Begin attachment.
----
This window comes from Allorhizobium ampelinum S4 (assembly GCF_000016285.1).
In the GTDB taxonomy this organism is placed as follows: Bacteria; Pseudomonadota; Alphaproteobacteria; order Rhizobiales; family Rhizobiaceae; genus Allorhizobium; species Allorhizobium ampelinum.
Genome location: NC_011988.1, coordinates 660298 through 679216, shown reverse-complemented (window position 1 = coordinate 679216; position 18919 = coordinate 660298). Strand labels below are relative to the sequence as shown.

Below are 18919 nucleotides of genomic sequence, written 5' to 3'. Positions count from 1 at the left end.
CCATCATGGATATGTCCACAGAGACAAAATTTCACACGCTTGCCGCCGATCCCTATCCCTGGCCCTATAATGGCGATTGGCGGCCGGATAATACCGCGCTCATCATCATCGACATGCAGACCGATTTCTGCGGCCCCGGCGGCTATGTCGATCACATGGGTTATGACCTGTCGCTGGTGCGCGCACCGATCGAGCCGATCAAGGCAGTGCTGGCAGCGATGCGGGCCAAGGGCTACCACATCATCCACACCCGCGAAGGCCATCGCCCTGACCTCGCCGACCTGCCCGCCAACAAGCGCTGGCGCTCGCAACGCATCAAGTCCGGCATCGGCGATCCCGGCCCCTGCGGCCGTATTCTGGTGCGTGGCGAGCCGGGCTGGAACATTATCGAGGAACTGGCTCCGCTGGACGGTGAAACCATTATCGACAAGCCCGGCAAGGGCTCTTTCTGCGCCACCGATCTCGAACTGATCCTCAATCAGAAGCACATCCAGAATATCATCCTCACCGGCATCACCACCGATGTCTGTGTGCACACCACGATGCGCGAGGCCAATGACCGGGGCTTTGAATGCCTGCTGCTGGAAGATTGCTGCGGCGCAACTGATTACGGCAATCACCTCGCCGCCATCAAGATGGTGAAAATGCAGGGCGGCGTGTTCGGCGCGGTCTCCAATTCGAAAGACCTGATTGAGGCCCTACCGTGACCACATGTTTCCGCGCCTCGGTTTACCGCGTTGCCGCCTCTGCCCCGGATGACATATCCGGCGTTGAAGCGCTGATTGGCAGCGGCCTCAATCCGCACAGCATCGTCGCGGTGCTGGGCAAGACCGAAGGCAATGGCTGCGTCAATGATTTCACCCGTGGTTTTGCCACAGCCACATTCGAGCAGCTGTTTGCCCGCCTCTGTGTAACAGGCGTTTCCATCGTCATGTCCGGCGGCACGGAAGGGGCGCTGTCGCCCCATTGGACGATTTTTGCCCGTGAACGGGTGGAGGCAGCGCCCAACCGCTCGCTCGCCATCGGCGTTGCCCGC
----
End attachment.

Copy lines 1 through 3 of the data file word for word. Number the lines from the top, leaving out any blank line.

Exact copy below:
This window comes from Allorhizobium ampelinum S4 (assembly GCF_000016285.1).
In the GTDB taxonomy this organism is placed as follows: Bacteria; Pseudomonadota; Alphaproteobacteria; order Rhizobiales; family Rhizobiaceae; genus Allorhizobium; species Allorhizobium ampelinum.
Genome location: NC_011988.1, coordinates 660298 through 679216, shown reverse-complemented (window position 1 = coordinate 679216; position 18919 = coordinate 660298). Strand labels below are relative to the sequence as shown.